You have until 8:00 pm to vote, so don’t miss it!
I’m a nonpartisan, so I got to choose what ballet I wanted. I selected a Democratic ballet. If you have a different ballet, then we’ll still at least have the propositions in common, so I’ll start with those.
- Yes on Prop 13 – Seems like everybody is agreed on this one. Haven’t heard any counterarguments, and I think it sounds pretty sensible.
- Yes on Prop 14 – Going against DailyKOS’s recommendation on this one. People still only get one vote, but this way, they’d have more choice in where they could use it during future primaries because they wouldn’t be automatically shackled to the party they’re registered with. Not such a big deal for me since I already have this privilege by being a nonpartisan. Also, I don’t buy the argument that this is actually a roundabout trick by the party bosses to somehow actually end up with more power. If anything, I think it would just force them to be less vicious and immature in their ads since they’d have to care more about centrists instead of just appealing to party hardliners and radicals.
- Yes on Prop 15 – I don’t like how only people with gobs of money are capable of winning. By letting candidates decide to use public funds in exchange for not going over a limit, more qualified people to would be able to run and would have a realistic shot against the kind of corrupt candidates that get zillions of dollars from corporate interests. And it would be optional anyway for the candidates, so when Scrooge McDuck decides he wants to run for governor, he could still decide to forego this and use his own considerable funds.
- No on Prop 16 – Corporate lobbyist legislation. PG&E got this onto the ballet to make more money by restricting what people can do to serve their interests. No thanks.
- No on Prop 17 – Corporate lobbyist legislation. This time, it’s from Mercury Insurance. They just want to be able to charge you for changing your insurance provider. No thanks.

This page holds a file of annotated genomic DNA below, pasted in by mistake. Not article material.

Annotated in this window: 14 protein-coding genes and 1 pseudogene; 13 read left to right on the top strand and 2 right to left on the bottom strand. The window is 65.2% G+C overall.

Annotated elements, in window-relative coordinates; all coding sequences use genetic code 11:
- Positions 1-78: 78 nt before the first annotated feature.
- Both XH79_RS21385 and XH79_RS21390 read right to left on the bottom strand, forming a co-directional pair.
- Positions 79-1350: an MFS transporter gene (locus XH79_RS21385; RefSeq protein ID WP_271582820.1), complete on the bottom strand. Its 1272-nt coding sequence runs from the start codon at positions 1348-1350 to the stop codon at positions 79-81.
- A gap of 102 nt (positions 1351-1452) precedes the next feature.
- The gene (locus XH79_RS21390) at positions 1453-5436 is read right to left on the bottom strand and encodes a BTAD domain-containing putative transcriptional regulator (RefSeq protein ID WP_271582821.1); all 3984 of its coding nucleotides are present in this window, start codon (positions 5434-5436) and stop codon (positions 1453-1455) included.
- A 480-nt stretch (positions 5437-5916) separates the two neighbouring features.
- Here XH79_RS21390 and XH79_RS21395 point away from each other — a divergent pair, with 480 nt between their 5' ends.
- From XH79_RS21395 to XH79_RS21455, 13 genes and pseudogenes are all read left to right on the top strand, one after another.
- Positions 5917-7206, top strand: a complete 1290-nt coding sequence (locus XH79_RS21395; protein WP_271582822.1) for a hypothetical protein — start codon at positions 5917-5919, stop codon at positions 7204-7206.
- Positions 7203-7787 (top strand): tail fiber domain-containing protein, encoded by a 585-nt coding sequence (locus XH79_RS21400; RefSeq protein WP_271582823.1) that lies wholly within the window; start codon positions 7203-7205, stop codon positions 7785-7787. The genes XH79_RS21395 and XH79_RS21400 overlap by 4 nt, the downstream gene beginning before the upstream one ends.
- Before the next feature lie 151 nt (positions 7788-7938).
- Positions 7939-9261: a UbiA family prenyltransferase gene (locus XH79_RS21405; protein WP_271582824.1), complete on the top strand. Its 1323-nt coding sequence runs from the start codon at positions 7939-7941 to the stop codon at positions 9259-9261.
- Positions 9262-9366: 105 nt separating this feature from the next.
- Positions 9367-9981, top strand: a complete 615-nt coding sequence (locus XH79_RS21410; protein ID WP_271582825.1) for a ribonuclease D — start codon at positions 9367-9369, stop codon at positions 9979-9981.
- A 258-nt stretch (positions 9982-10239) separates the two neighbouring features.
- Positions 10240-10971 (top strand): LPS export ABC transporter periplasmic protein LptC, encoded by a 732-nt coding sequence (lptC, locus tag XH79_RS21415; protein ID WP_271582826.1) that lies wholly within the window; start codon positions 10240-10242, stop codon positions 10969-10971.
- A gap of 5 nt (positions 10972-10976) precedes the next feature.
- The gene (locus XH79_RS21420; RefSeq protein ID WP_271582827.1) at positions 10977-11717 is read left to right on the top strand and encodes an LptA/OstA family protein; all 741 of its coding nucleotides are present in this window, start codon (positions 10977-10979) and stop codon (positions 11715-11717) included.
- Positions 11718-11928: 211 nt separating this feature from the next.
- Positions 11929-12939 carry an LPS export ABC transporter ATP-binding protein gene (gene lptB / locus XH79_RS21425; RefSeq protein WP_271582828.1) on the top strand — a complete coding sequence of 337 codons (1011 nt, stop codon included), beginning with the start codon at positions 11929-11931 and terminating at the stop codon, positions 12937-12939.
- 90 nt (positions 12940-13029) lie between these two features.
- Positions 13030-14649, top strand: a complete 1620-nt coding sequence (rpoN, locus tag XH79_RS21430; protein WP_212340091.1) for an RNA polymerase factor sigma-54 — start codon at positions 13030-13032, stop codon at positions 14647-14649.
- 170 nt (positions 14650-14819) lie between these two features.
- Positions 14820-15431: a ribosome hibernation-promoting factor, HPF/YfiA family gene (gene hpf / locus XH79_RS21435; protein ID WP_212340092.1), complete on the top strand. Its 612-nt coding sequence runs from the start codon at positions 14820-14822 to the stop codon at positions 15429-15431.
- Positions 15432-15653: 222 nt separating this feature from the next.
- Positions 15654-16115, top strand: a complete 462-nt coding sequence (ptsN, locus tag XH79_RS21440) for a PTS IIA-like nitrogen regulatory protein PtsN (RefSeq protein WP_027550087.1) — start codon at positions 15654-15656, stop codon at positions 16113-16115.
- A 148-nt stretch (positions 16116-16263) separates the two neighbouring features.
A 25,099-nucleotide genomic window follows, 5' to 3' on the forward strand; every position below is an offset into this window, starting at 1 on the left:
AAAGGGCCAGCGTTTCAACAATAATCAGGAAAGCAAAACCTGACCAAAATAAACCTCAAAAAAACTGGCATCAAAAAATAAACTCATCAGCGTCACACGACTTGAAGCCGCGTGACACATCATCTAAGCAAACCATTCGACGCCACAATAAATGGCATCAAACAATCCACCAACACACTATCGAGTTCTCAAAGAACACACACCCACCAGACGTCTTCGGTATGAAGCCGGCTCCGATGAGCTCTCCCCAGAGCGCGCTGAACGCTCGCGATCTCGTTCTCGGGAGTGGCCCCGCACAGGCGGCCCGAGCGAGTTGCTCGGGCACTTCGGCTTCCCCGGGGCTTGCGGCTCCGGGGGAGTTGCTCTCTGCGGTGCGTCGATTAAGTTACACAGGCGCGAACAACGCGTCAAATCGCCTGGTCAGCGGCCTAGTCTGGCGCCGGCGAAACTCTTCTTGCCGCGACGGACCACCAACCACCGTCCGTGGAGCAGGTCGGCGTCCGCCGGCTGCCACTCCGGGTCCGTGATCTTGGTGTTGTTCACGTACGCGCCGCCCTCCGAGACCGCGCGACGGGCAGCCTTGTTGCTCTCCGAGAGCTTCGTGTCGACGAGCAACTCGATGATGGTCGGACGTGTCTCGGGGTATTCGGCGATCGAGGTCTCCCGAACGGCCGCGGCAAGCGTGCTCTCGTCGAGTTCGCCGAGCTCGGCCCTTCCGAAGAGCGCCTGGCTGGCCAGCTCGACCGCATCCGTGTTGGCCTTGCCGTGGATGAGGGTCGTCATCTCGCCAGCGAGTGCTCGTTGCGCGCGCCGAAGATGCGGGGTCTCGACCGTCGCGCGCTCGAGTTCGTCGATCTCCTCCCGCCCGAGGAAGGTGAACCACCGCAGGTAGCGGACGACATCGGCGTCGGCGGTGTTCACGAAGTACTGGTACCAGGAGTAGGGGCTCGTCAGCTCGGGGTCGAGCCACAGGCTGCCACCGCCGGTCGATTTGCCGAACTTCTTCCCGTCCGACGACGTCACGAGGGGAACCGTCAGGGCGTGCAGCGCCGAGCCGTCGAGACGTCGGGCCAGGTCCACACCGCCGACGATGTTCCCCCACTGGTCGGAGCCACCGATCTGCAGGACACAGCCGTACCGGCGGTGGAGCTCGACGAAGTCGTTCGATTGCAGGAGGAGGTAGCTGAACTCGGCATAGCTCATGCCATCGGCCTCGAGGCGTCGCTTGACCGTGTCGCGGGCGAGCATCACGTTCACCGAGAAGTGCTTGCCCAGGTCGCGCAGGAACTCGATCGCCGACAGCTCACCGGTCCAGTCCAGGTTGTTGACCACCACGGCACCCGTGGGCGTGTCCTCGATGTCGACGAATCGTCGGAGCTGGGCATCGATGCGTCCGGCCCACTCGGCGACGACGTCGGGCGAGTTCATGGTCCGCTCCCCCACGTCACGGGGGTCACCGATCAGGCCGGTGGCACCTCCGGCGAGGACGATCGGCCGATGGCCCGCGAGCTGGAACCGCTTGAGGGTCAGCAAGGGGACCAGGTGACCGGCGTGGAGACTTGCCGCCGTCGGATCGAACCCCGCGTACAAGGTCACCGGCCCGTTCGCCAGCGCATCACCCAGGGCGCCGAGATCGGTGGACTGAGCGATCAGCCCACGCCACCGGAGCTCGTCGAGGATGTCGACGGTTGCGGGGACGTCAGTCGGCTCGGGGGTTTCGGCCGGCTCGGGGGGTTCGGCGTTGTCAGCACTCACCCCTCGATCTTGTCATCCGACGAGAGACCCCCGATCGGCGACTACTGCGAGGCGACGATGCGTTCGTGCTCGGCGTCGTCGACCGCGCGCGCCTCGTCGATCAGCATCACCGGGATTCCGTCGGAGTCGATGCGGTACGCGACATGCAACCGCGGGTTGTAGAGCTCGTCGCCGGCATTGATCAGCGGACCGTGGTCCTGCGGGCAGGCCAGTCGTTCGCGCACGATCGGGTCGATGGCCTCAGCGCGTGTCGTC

- Yes on Prop H (Coronado) – Going against the Union Tribune’s recommendation here. I realize this measure is almost certainly going to lose on account of so much money being dumped into the campaign against it (all those silly “Kiss the tunnel proposal goodbye!” banners with bright red lips went unanswered as far as I could see), but I’m supporting it because it’s true that Coronado needs to study the different proposals on how to deal with traffic for now and the near future. This vote is not for or against the tunnel. It’s for or against studying what the tunnel would mean, as well as other traffic solutions. Also, in the voter information pamphlet, I found the argument against it to just be very, very poorly crafted. I’m sure that the opposing side has a legitimate case, but they did not make it in the pamphlet, and meanwhile, the proponents of Prop H made their case very well.
- Jerry Brown for Governor (Peter Schurmann would also be very good)
- Gavin Newsom for Lieutenant Governor
- Kamala Harris for Attorney General (Ted Lieu would also be very good)
- Dave Jones for Insurance Commissioner
- Barbara Boxer for Senator
- Mary Salas for 40th District
- Ben Hueso for 79th District
- Tom Torlakson for State Superintendent of Public Instruction